This park is located in the east of the state of Arizona and its main attraction is the petrified trees that lie there. In 1906 the park was declared a National Monument and in 1932 the park was expanded to include the area known as Painted Desert. In 1962, National Monument status was converted to National Park. The park covers an area of ​​378 square kilometers. There are six separate forests in the park where large, tree trunk-shaped blocks of jasper and agate lie on the ground. These are surrounded by smaller debris and fragments. The petrification of the wood is a process described in geological jargon as petrification.

Everything that has to do with rock formation is called petrogenesis. The area has dry plateaus, sandy deserts, rock formations and truncated rock massifs. This area used to be a lowland plain with swamps with rivers running through them. Pine-like trees grew in the southern part of the park, among a variety of giant ferns, cycads and other primordial vegetation and fauna whose existence has been proven by fossils. The tall trees have fallen and been washed down by the rivers to the lowlands. Here they were buried under silt, mud and sand with volcanic ash. This ash was rich in silica. These layers prevented oxygen from reaching the tree trunks, so that normal decomposition was no longer possible.

In the least, the dissolution process was severely delayed. Slowly but surely, the wood was soaked with siliceous groundwater so that the original wood fibers were very gradually replaced by pebble deposits. The pebble deposits hardened and the petrification of the tree trunks became a fact. This process should have taken place two hundred million years ago. After this, the area slowly started to sink below sea level. As a result, the sea took over the area and through the sedimentation process the area was covered with a new layer.

A little later, the bottom was worked up, the tensions occurring in the bottom are responsible for the breaks in the tree trunks. In more recent times, the sedimentary layers were removed by wind and water. As a result, the petrified tree trunks and fossils were left behind on the land. Currently, the above forces are still at work making changes to the now exposed logs, however this process also causes new logs to emerge over and over again.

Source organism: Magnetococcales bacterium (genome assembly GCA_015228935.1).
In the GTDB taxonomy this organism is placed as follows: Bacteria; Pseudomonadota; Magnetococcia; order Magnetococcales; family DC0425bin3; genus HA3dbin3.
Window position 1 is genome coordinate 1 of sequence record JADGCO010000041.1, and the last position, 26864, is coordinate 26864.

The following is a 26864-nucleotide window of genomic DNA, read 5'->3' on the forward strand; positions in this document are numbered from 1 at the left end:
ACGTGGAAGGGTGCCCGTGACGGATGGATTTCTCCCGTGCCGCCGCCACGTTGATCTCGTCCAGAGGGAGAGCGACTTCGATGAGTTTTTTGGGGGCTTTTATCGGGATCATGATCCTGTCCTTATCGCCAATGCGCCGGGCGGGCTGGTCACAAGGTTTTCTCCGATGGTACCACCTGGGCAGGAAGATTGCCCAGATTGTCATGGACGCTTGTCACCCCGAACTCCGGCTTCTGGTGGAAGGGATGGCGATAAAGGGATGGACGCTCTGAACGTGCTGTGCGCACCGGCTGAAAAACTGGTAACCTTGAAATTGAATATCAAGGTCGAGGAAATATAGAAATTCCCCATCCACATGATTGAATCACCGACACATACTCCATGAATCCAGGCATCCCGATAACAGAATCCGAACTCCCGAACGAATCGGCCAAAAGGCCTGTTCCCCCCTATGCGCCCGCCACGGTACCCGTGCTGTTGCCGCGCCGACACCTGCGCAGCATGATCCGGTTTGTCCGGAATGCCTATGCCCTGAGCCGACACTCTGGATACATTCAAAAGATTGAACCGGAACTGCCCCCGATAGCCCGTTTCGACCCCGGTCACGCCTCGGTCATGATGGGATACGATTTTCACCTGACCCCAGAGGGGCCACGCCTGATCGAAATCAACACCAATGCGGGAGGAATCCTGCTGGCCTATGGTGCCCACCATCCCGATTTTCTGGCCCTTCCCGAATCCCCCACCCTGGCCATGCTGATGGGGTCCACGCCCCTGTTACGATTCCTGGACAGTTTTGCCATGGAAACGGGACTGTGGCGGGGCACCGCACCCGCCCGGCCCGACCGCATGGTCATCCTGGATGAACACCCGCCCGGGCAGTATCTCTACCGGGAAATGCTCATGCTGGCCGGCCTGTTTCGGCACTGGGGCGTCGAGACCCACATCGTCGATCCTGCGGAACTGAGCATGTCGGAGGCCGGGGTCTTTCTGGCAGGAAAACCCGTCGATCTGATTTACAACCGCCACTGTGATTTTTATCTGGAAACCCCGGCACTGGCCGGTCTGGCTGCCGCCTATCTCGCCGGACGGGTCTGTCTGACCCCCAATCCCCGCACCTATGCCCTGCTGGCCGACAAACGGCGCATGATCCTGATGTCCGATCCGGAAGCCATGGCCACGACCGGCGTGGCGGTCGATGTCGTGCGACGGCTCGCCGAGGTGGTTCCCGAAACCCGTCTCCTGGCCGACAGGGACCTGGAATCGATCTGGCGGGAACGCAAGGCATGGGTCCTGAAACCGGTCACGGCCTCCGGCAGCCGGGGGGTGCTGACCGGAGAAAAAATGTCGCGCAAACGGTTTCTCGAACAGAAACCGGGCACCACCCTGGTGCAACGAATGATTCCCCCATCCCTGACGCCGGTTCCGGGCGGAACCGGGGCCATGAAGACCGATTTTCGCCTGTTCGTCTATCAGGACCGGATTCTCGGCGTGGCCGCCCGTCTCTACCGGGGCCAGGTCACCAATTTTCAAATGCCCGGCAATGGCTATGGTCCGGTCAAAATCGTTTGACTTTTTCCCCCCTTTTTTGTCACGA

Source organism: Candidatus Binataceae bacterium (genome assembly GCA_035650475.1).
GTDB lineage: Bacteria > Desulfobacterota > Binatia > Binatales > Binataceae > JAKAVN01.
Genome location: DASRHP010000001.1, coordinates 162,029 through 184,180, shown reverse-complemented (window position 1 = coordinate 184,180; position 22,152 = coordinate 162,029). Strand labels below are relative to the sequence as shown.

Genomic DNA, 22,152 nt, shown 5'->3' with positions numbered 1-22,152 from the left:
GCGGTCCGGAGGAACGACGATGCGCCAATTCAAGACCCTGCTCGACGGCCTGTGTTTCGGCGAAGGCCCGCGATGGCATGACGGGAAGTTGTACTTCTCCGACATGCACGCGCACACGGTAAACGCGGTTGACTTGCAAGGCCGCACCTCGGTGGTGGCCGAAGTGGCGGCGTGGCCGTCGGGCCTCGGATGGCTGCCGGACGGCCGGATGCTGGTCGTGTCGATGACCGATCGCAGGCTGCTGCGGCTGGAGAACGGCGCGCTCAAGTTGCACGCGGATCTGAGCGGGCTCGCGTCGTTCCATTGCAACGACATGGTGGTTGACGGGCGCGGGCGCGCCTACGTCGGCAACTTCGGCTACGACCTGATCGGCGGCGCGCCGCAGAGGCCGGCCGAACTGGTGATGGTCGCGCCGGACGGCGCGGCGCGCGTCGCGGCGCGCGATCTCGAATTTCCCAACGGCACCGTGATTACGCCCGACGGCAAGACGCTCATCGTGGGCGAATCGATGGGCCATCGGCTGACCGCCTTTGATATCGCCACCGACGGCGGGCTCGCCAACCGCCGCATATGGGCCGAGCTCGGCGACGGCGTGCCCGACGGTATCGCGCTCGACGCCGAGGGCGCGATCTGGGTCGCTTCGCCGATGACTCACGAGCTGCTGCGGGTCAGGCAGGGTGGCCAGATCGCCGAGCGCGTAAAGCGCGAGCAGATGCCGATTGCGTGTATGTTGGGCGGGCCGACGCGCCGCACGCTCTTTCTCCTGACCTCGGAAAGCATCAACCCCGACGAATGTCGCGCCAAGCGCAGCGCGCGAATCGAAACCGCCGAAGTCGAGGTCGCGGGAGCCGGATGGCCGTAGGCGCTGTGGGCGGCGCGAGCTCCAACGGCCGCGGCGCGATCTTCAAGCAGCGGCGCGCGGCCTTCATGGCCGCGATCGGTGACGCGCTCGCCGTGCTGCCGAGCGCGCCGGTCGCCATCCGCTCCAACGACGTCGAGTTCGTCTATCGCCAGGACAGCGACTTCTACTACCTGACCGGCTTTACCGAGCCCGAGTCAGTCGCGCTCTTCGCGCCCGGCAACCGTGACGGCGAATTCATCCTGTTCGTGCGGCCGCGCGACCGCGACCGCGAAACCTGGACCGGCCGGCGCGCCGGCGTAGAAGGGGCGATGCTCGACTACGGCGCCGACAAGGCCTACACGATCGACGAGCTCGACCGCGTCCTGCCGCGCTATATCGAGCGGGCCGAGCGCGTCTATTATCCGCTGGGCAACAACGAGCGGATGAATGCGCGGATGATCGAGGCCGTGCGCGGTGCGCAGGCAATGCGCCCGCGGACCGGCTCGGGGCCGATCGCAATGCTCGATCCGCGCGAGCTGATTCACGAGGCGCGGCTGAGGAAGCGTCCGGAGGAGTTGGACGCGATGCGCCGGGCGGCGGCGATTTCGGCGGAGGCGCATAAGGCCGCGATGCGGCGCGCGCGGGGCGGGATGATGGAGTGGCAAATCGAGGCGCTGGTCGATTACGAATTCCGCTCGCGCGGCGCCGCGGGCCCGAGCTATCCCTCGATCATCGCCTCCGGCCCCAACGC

Saguaro National Park

This two-part park has large cacti in its territory. The two parts, Rincon Mountain Unit and Tucson Mountain Unit, are also part of the beautiful Sonoran Desert that covers southwestern Arizona, the southeastern corner of California and almost all of the Mexican town of Sonora. The famous Saguaro cactus is found only in the Sonoran Desert. In 1994 a part was declared a National Park, just for the protection of the gigantic cacti. The cactus lives among the bushes and desert vegetation and can reach a maximum length of 15 meters in height.

They can live to be about 200 years old. A beautiful view of a forest of Saguaros can be seen in the Rincon Mountain Unit, with the backdrop of Rincon Mountain. The 8-mile Cactus Forest Drive, a paved highway, runs through this part of the park. In the Tucson Mountain Unit you can visit a museum: the Arizona-Sonoran Desert Museum. It is an interesting open-air museum with live animals and special plants. In this part of the park is a dirt road, the 10 km long Bajada Loop Drive, which also offers views of giant cacti.

Apache Trail

The Apache Trail is a route through rugged landscape. It is an approximately 85 mile road that takes you through canyons, mountains and lakes. It shows you the real west of the States. The route that one takes was formerly the supply route of the Indians, hence the name Apache Trail.

The flag of Arizona

The flag of Arizona dates from February 27, 1917. Unlike most states, Arizona did not use the wars for its flag but its own state. The colored stripes above the dark blue should represent a beautiful sunset over a shadow-covered desert. The star in the center of the flag is supposed to represent the rich copper production the state has. The red and yellow refer to the earlier years when Spaniards discovered the area.

Arizona – The Grand Canyon State

Extra information

  • State Flower Saguaro Cactus Blossom
  • State Tree Palo Verde
  • State bird Cactus wren
  • Staatsinsect Two-tailed Swallowtail
  • Staatsleus Arizona: The Grand Canyon State
  • Member of the union since: February 14, 1912
  • Tourism is one of the largest sources of income in Arizona.